Food Memories

Food memories are more powerful than we give them credit.  I recently saw a bag of circus peanuts in a grocery store and was instantly transported back in time to my childhood.  Eating a bag of oddly colored orange and banana flavored  peanut shaped and vaguely marshmallowy candies. The memory made me happy.

In sharing my guilty pleasure food, I started to think about other peculiar foods and memories that I have; eating a McDonald's hamburger and drinking an orangeade at my Catholic School's monthly "Hamburger Day" school luncheon.  The time after I had my tonsils out when I was 30 years old, and I couldn't eat for over a week. My first sold food was a hamburger from Nifty Fifty's. It was a simple, thin patty hamburger. I had it with a vanilla milkshake.  Bliss! 

 I remember dipping my French fries into a McDonald's chocolate shake.  My favorite meal when I was really young was my Bobci's (Polish for  grandmother) Sunday supper of roast beef, creamed corn, smooth buttery mashed potatoes; cucumbers and sour cream.  In high school, I spent a lot of time at my friend Marie's house.  Her mom, Jean used to make wonderful chocolate chip cookies - basically Toll House cookies but she made very thin and crisp.  After school at my Nana Rhoad's house I ate Lender's Bagels, toasted and topped with cream cheese and grape jelly.  Safe, comforting food and memories.

The life I had growing up was chaotic and violent.  The happy memories that I retain are what got me through my childhood and adolescence.  I think it's also what has propelled me into an adult life filled with cooking and food writing.  Food is memories, food is comfort, food is sustenance, and food can be a love substitute, for good and for bad.  I often think that when I throw a party or attend a party, the mark of how well the event went is by how good the food was.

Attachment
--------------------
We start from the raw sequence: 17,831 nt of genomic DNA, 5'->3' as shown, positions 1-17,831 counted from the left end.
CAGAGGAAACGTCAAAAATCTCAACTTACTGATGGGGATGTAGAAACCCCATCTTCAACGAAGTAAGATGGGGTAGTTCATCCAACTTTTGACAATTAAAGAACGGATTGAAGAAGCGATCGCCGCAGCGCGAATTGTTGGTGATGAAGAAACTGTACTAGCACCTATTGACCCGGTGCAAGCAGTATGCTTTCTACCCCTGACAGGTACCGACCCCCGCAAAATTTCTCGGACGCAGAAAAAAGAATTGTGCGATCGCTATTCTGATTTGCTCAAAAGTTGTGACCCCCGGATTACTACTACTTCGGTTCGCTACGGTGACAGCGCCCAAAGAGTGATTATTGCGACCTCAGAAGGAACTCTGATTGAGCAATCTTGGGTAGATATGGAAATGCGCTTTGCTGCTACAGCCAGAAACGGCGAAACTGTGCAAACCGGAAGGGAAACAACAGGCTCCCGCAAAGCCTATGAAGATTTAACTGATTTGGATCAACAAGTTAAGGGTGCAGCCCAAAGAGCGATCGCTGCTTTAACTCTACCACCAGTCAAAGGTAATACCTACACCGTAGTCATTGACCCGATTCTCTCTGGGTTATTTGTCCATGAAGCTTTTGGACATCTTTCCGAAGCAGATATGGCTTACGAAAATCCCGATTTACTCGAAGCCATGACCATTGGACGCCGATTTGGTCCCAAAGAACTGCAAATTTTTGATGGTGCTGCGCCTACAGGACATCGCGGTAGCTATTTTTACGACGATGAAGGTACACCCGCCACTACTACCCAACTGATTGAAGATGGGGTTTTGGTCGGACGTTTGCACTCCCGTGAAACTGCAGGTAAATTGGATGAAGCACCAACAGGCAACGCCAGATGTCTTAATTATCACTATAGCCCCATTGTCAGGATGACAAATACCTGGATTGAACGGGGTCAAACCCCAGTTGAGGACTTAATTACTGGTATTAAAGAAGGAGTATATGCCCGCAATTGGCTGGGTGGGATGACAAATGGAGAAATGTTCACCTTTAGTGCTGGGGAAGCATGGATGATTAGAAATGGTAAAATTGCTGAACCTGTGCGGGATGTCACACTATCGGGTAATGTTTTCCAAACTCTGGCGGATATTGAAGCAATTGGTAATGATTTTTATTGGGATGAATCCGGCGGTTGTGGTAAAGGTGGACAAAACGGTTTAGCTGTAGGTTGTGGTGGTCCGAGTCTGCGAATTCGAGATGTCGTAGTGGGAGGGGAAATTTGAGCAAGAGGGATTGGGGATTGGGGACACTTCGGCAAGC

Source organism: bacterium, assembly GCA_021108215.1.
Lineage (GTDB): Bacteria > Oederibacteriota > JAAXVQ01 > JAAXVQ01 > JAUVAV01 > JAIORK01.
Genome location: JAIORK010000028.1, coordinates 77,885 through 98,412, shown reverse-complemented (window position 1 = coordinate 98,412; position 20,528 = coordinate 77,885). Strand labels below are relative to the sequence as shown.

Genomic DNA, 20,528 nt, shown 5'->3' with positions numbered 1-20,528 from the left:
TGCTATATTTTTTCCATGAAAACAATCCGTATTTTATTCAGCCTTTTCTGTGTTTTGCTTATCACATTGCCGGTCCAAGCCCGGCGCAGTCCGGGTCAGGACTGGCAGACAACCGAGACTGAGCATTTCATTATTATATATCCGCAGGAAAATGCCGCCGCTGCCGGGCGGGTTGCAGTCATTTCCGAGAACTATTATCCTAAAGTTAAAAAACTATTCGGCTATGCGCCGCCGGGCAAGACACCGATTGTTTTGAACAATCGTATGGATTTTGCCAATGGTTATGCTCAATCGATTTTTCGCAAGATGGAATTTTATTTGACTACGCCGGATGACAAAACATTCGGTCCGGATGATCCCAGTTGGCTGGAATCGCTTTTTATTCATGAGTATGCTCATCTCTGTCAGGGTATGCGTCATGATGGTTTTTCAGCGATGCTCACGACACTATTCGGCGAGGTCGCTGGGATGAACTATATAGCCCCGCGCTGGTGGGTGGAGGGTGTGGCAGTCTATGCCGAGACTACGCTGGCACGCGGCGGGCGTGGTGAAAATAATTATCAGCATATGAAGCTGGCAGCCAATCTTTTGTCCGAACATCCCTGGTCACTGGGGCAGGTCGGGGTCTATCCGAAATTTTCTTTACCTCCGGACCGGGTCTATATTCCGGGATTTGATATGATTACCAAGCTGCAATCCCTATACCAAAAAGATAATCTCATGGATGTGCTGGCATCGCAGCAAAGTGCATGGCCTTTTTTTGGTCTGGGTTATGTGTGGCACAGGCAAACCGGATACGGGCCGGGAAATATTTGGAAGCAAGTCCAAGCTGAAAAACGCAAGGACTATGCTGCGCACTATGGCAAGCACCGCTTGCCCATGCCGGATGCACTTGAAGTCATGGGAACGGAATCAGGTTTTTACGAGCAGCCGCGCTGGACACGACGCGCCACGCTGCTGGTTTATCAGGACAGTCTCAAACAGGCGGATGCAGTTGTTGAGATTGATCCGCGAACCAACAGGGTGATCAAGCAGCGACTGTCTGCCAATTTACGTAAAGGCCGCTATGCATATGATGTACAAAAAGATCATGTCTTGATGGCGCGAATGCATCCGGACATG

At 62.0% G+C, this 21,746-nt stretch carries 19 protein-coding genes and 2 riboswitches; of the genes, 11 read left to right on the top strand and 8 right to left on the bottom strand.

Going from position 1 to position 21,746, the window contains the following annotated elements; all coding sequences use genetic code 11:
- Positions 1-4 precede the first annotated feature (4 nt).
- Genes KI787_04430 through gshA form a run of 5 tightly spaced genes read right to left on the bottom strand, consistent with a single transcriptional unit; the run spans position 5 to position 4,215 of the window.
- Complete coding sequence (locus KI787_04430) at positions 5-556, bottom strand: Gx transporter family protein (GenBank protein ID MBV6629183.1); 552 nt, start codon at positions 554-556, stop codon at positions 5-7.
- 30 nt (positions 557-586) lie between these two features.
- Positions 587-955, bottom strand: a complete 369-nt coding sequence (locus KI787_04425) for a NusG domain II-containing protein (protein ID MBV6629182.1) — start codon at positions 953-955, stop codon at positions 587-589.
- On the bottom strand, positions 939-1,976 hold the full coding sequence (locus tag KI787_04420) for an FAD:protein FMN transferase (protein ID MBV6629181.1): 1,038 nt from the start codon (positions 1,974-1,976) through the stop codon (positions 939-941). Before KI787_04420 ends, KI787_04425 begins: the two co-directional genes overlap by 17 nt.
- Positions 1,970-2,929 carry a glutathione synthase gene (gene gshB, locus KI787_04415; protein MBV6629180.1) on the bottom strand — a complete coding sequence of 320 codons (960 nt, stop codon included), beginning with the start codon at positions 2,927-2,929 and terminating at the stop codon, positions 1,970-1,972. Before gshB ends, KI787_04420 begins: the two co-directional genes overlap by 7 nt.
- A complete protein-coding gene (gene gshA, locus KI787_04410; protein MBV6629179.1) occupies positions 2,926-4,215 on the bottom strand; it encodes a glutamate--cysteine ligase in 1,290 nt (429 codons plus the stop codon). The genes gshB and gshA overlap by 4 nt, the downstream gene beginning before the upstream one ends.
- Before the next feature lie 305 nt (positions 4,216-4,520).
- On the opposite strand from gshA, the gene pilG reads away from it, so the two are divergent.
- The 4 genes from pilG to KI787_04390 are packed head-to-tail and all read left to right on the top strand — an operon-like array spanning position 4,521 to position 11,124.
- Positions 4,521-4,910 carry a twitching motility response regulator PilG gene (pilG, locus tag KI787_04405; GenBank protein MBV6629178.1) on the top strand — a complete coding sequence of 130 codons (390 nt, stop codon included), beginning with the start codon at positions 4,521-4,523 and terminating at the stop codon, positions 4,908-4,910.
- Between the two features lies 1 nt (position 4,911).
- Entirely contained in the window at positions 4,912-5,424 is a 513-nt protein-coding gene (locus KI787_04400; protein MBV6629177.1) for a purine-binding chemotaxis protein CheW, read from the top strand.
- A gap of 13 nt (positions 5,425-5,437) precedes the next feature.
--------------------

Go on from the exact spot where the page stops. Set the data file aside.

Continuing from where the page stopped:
There is a Chinese practice to feed one's guests until they are full.  Many Asian cultures do this, preparing elaborate feasts that are over the top, with way more food than one should/could consume.  I attended one such banquet many years ago.  Towards the end of a multi-course meal, bowls of rice were given to the diners.  Many of us were so stuffed we couldn't even stand to look at the fortune cookies on the tables, let alone think about eating a chopstick's worth of rice.  We didn't know the protocol, so we ate the rice.  I think it was in bad form.  The rice was to signify that we were all full. By eating the rice it signaled to our hosts that we hadn't had enough to eat! 

Within the meals we've had, the ones we attended, cooked, shared, we cull through our life's history.   To be able to share in that with others is, for me, one of the most rewarding endeavors I can accomplish.  Food is more than nourishment. Food is memories.  What food memories do you have that make you smile?


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